From Guilin you are going to either take a mini bus or boat to get to Yangshuo. If you chose the former the easiest place to catch them from is from the square outside the train station in Guilin. If you chose to take the boat, then don’t worry there will be people falling over themselves to sell you a ticket. Journey time 4 hours floating leisurely down the Li River.
I wouldn’t concern you with a schedule for the buses – like most buses in China, they leave when they are full. Expect to pay approx 15rmb don’t give anyone any money until the bus has started moving – a common scam is for people to get on the bus before it leaves and sell you a ticket for an inflated price. Journey time is about one and a half hours, there is a quicker bus that leaves from the Guilin bus terminal but by the time you find it etc. the journey time will end up the same anyway. 
 Another scam to watch out for is when the bus stops on the road outside Yangshuo, a guy gets on and tells everyone to get off as the bus is going elsewhere. You then end up paying them to take you the rest off the way and then end up staying at their accommodation too. The only place you should be getting off the bus is in the terminal at Yangshuo – which is an enclosed courtyard type of affair.

Despite the scams, my advice would be to take the bus. Firstly, you will have ample opportunity to take the Li River boat trip once you are in Yangshuo. Secondly, in winter the water level of the river drops and you can only travel the second half of the journey by boat anyway.

What to expect

Yangshuo is a very small town famous for its surrounding geography that gets 1.5 million visitors a year. The countryside is scattered with Karst hills – limestone hills eroded millennium ago when the whole area would have been under water. The beautiful Lijiang (Li) and Tianjila rivers run through it and nearby. Today the hills look as if some giant had haphazardly sown the hills whilst walking through the valley.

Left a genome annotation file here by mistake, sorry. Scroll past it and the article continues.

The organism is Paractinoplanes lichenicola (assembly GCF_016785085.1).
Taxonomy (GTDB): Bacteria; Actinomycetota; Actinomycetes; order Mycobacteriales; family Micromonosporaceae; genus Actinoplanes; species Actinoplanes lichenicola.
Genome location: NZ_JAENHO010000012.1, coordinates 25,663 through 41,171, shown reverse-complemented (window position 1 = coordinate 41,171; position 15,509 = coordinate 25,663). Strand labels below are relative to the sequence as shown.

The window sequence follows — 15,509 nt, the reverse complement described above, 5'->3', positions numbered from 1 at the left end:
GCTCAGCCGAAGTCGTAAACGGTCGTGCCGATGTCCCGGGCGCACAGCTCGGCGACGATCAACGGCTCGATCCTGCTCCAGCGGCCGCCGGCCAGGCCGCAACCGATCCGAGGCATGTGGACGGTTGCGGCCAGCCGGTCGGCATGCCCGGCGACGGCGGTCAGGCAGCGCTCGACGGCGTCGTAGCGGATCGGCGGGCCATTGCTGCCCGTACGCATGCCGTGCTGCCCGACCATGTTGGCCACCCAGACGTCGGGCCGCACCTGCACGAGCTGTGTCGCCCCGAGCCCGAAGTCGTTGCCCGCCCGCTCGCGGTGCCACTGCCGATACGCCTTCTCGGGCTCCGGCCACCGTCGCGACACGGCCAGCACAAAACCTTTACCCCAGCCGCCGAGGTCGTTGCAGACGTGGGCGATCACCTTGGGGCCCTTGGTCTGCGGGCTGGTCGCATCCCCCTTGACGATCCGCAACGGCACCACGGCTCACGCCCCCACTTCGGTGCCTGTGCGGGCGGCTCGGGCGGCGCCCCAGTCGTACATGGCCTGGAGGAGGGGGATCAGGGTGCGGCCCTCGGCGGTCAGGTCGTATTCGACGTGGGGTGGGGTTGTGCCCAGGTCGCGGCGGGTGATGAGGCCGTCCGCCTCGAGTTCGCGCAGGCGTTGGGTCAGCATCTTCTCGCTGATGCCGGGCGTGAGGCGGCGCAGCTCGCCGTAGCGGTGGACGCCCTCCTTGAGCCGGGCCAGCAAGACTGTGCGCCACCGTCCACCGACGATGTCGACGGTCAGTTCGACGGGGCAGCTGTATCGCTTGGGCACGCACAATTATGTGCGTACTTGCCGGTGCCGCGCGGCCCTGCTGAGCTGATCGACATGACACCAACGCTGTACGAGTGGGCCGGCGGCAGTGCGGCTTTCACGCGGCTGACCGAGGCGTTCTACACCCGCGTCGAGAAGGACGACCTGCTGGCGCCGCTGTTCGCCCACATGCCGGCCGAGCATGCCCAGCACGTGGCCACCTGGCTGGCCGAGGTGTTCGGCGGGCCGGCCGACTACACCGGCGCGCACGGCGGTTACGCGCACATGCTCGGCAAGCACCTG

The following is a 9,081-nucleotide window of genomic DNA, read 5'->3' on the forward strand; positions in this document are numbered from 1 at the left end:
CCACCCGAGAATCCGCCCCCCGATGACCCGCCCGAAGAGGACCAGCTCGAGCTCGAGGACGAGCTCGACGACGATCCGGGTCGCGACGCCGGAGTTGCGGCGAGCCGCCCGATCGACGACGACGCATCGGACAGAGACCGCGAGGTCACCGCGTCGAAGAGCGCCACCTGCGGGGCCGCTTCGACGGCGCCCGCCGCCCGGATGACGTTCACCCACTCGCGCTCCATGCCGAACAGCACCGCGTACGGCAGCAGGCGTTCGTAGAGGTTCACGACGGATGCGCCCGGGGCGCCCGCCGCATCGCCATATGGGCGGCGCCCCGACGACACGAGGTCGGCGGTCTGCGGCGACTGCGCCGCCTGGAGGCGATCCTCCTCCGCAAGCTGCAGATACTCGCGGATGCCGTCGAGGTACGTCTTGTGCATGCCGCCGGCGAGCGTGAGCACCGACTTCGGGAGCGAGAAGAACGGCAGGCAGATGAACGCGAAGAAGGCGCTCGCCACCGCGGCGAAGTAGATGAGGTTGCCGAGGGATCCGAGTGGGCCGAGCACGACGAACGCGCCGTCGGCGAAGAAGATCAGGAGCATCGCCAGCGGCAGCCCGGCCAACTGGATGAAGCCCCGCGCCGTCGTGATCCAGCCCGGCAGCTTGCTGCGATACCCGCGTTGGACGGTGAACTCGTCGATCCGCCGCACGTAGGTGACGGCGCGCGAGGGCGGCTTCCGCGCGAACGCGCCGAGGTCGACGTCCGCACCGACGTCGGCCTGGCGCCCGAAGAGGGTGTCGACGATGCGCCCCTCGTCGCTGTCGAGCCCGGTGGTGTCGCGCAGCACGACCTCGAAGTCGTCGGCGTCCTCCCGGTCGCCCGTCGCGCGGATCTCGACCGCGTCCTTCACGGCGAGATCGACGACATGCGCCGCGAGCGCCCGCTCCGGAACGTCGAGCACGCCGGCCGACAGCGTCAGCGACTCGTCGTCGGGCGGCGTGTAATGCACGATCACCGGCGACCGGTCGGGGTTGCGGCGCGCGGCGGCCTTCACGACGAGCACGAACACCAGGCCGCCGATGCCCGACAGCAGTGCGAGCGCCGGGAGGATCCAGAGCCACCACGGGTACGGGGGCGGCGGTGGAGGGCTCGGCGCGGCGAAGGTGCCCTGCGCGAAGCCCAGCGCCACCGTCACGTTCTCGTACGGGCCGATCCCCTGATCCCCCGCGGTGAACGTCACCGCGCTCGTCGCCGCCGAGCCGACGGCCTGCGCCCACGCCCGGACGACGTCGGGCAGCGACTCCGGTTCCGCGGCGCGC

The town itself was established in the Jin Dynasty (265-420AD) and has developed into one of the foremost tourist destinations in the whole of China. Unlike Guilin development, although rife, is more restrained in Yangshuo – buildings are not allowed to go higher than six storeys for fear of blocking out the view that makes the town desirable. Also taxis are prohibited from the central area.

Initially popular with foreign tourists Yangshuo is becoming increasingly popular with Chinese tourists – just look for the flag/umbrella waving tour guide at the front of the horde of day-trippers coming towards you to disrupt your serenity. Fortunately as late afternoon approaches the crowds disperse.

The central road map of Yangshuo can best be imagined as a ladder lain on the ground. With Die Cui Lu (the more authentic) and Xiejie (West Street) as the two main uprights. The Li River is at the bottom of the ladder and the rungs are represented by a number of smaller streets that join the two main thoroughfares. Of the two main streets XieJie is the one with most of the tourist traps.